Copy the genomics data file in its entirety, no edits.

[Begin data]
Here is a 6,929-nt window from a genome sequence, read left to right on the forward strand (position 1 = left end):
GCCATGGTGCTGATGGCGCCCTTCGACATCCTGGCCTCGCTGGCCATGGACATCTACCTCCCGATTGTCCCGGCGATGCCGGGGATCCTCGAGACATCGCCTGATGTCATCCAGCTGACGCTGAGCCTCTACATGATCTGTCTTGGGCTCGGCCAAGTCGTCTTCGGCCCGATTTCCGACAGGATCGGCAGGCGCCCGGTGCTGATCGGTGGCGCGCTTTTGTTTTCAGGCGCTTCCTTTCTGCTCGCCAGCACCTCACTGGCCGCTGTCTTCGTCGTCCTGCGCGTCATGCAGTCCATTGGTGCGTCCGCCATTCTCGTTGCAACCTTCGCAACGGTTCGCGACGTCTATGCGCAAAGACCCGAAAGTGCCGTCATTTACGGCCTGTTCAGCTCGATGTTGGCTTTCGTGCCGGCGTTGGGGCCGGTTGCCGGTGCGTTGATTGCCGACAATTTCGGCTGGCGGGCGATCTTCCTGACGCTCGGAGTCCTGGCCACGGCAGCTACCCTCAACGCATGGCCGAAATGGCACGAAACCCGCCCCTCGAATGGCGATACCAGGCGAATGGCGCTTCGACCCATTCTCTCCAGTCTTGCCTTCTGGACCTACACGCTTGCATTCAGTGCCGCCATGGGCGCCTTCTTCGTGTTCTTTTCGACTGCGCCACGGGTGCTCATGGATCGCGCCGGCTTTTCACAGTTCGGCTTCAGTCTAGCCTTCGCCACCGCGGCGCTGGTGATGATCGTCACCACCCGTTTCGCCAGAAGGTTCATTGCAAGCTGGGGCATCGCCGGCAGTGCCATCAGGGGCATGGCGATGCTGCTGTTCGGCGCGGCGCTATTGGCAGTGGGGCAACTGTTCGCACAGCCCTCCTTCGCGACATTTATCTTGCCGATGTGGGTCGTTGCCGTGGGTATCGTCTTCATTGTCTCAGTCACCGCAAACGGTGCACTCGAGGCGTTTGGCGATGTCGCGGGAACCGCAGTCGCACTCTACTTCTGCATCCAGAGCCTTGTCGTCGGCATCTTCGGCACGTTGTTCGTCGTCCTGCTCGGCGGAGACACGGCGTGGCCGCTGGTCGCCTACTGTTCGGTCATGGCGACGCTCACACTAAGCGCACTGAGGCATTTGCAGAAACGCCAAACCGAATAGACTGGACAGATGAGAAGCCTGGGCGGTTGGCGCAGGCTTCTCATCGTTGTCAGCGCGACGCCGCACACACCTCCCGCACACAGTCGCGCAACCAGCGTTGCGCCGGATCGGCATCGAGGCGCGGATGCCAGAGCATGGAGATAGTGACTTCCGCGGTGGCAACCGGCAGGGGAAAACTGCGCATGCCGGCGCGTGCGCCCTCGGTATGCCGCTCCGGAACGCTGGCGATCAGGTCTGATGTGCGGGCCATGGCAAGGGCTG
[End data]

Here is a 6,929-nt window from a genome sequence, read left to right on the forward strand (position 1 = left end):
GCCATGGTGCTGATGGCGCCCTTCGACATCCTGGCCTCGCTGGCCATGGACATCTACCTCCCGATTGTCCCGGCGATGCCGGGGATCCTCGAGACATCGCCTGATGTCATCCAGCTGACGCTGAGCCTCTACATGATCTGTCTTGGGCTCGGCCAAGTCGTCTTCGGCCCGATTTCCGACAGGATCGGCAGGCGCCCGGTGCTGATCGGTGGCGCGCTTTTGTTTTCAGGCGCTTCCTTTCTGCTCGCCAGCACCTCACTGGCCGCTGTCTTCGTCGTCCTGCGCGTCATGCAGTCCATTGGTGCGTCCGCCATTCTCGTTGCAACCTTCGCAACGGTTCGCGACGTCTATGCGCAAAGACCCGAAAGTGCCGTCATTTACGGCCTGTTCAGCTCGATGTTGGCTTTCGTGCCGGCGTTGGGGCCGGTTGCCGGTGCGTTGATTGCCGACAATTTCGGCTGGCGGGCGATCTTCCTGACGCTCGGAGTCCTGGCCACGGCAGCTACCCTCAACGCATGGCCGAAATGGCACGAAACCCGCCCCTCGAATGGCGATACCAGGCGAATGGCGCTTCGACCCATTCTCTCCAGTCTTGCCTTCTGGACCTACACGCTTGCATTCAGTGCCGCCATGGGCGCCTTCTTCGTGTTCTTTTCGACTGCGCCACGGGTGCTCATGGATCGCGCCGGCTTTTCACAGTTCGGCTTCAGTCTAGCCTTCGCCACCGCGGCGCTGGTGATGATCGTCACCACCCGTTTCGCCAGAAGGTTCATTGCAAGCTGGGGCATCGCCGGCAGTGCCATCAGGGGCATGGCGATGCTGCTGTTCGGCGCGGCGCTATTGGCAGTGGGGCAACTGTTCGCACAGCCCTCCTTCGCGACATTTATCTTGCCGATGTGGGTCGTTGCCGTGGGTATCGTCTTCATTGTCTCAGTCACCGCAAACGGTGCACTCGAGGCGTTTGGCGATGTCGCGGGAACCGCAGTCGCACTCTACTTCTGCATCCAGAGCCTTGTCGTCGGCATCTTCGGCACGTTGTTCGTCGTCCTGCTCGGCGGAGACACGGCGTGGCCGCTGGTCGCCTACTGTTCGGTCATGGCGACGCTCACACTAAGCGCACTGAGGCATTTGCAGAAACGCCAAACCGAATAGACTGGACAGATGAGAAGCCTGGGCGGTTGGCGCAGGCTTCTCATCGTTGTCAGCGCGACGCCGCACACACCTCCCGCACACAGTCGCGCAACCAGCGTTGCGCCGGATCGGCATCGAGGCGCGGATGCCAGAGCATGGAGATAGTGACTTCCGCGGTGGCAACCGGCAGGGGAAAACTGCGCATGCCGGCGCGTGCGCCCTCGGTATGCCGCTCCGGAACGCTGGCGATCAGGTCTGATGTGCGGGCCATGGCAAGGGCTG